32 Irish lifeboat crew have been lost in rescue missions, including the 15 crew of the Kingstown (now Dun Laoghaire) lifeboat which capsized while attempting to rescue the crew of the SS Palme on Christmas Eve 1895

In 2019, 8,941 lifeboat launches saved 342 lives across the RNLI fleet.

The Irish fleet is a mixture of inshore and all-weather (offshore) craft. The offshore lifeboats, which range from 17m to 12m in length are either moored afloat, launched down a slipway or are towed into the sea on a trailer and launched. The inshore boats are either rigid or non-rigid inflatables.

The Irish Coast Guard in the Republic of Ireland or the UK Coastguard in Northern Ireland task lifeboats when an emergency call is received, through any of the recognised systems. These include 999/112 phone calls, Mayday/PanPan calls on VHF, a signal from an emergency position indicating radio beacon (EPIRB) or distress signals.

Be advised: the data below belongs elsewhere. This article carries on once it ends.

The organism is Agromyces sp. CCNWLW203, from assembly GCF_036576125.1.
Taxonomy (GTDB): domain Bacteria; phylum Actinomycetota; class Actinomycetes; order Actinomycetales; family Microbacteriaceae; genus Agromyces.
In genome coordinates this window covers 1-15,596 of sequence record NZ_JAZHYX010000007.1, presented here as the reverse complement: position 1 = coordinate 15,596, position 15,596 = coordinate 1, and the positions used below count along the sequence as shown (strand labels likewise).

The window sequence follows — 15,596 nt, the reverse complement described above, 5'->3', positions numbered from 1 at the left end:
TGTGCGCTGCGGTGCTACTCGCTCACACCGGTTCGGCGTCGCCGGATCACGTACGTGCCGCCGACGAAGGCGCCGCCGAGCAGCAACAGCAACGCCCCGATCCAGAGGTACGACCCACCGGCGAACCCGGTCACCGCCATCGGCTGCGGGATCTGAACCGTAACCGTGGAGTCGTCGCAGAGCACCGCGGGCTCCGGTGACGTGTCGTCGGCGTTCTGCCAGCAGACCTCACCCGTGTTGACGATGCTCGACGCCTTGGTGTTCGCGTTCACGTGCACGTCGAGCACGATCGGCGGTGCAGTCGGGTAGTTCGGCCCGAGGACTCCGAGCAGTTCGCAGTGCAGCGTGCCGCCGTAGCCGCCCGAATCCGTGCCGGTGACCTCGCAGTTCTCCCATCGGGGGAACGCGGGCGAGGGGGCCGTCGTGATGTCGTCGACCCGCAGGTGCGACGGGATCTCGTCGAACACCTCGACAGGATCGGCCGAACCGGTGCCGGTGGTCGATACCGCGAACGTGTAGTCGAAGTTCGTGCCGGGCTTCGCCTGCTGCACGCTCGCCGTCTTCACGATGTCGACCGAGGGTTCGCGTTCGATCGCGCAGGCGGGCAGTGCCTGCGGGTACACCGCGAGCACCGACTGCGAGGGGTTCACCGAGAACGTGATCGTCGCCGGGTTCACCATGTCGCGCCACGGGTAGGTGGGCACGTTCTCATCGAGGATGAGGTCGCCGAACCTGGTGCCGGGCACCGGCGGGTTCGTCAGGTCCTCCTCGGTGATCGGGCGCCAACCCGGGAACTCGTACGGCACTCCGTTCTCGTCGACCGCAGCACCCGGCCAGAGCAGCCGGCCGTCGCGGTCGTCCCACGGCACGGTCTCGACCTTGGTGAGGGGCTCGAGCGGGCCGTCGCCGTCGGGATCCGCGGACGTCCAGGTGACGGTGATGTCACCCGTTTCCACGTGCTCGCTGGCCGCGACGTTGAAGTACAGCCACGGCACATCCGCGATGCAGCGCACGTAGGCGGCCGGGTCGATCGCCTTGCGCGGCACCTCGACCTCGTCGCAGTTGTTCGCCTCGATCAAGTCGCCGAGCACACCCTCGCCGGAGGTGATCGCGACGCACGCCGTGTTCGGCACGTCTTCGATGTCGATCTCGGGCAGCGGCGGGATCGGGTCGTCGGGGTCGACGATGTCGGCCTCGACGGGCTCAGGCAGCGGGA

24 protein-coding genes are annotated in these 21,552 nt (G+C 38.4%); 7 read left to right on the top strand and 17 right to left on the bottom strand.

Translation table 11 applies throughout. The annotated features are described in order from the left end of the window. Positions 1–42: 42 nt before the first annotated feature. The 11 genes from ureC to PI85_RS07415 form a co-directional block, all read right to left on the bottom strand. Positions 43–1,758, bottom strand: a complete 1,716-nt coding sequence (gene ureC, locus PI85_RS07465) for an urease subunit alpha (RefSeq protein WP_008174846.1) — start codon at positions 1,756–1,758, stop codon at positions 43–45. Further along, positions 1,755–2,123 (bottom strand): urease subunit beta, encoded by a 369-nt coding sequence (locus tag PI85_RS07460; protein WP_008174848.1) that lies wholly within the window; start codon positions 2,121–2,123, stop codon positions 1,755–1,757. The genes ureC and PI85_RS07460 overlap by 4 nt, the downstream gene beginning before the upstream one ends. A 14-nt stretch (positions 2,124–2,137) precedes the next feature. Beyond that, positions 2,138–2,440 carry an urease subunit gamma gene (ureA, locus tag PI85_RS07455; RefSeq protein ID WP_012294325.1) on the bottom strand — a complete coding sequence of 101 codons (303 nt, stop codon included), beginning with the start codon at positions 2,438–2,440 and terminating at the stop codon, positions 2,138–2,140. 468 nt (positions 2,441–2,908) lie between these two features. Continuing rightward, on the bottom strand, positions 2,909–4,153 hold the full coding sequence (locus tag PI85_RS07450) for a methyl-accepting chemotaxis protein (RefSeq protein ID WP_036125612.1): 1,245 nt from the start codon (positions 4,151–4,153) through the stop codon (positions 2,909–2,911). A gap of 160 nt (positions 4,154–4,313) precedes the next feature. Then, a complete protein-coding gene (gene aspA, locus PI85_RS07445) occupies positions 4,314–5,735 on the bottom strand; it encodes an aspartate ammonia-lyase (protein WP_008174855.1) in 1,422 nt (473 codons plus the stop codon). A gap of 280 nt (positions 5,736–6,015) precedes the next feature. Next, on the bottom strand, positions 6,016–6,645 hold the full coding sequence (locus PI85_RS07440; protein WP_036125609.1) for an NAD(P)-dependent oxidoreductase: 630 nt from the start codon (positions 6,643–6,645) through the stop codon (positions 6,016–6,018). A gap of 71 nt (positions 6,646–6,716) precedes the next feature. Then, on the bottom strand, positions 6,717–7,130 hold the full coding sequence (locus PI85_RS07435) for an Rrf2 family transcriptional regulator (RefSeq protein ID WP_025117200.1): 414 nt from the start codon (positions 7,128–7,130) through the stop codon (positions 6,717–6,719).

The Irish Coast Guard is the government agency responsible for the response to, and co-ordination of, maritime accidents which require search and rescue operations. To carry out their task the Coast Guard calls on their own resources – Coast Guard units manned by volunteers and contracted helicopters, as well as "declared resources" - RNLI lifeboats and crews. While lifeboats conduct the operation, the coordination is provided by the Coast Guard.

A lifeboat coxswain (pronounced cox'n) is the skipper or master of the lifeboat.

RNLI Lifeboat crews are required to follow a particular development plan that covers a pre-agreed range of skills necessary to complete particular tasks. These skills and tasks form part of the competence-based training that is delivered both locally and at the RNLI's Lifeboat College in Poole, Dorset

 

While the RNLI is dependent on donations and legacies for funding, they also need volunteer crew and fund-raisers.

© Afloat 2020